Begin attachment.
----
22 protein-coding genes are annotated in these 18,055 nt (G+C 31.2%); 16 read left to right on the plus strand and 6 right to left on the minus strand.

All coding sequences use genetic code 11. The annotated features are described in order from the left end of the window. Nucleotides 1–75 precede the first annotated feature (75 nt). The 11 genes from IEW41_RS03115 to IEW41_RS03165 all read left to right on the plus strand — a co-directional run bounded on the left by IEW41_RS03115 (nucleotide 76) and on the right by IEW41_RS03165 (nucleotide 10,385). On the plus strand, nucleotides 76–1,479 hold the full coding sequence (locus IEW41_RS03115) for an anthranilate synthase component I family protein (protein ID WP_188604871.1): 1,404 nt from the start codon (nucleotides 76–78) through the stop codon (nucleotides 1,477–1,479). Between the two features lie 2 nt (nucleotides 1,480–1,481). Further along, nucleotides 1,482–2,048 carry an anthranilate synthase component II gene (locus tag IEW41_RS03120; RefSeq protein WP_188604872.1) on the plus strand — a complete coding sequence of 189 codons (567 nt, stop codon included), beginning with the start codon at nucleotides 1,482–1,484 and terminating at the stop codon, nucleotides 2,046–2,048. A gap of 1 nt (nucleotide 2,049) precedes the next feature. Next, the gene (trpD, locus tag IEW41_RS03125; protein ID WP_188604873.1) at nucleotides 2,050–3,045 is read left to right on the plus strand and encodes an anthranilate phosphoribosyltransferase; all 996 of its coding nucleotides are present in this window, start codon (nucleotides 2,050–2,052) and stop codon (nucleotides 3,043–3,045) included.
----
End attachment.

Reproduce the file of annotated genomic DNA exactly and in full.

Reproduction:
22 protein-coding genes are annotated in these 18,055 nt (G+C 31.2%); 16 read left to right on the plus strand and 6 right to left on the minus strand.

All coding sequences use genetic code 11. The annotated features are described in order from the left end of the window. Nucleotides 1–75 precede the first annotated feature (75 nt). The 11 genes from IEW41_RS03115 to IEW41_RS03165 all read left to right on the plus strand — a co-directional run bounded on the left by IEW41_RS03115 (nucleotide 76) and on the right by IEW41_RS03165 (nucleotide 10,385). On the plus strand, nucleotides 76–1,479 hold the full coding sequence (locus IEW41_RS03115) for an anthranilate synthase component I family protein (protein ID WP_188604871.1): 1,404 nt from the start codon (nucleotides 76–78) through the stop codon (nucleotides 1,477–1,479). Between the two features lie 2 nt (nucleotides 1,480–1,481). Further along, nucleotides 1,482–2,048 carry an anthranilate synthase component II gene (locus tag IEW41_RS03120; RefSeq protein WP_188604872.1) on the plus strand — a complete coding sequence of 189 codons (567 nt, stop codon included), beginning with the start codon at nucleotides 1,482–1,484 and terminating at the stop codon, nucleotides 2,046–2,048. A gap of 1 nt (nucleotide 2,049) precedes the next feature. Next, the gene (trpD, locus tag IEW41_RS03125; protein ID WP_188604873.1) at nucleotides 2,050–3,045 is read left to right on the plus strand and encodes an anthranilate phosphoribosyltransferase; all 996 of its coding nucleotides are present in this window, start codon (nucleotides 2,050–2,052) and stop codon (nucleotides 3,043–3,045) included.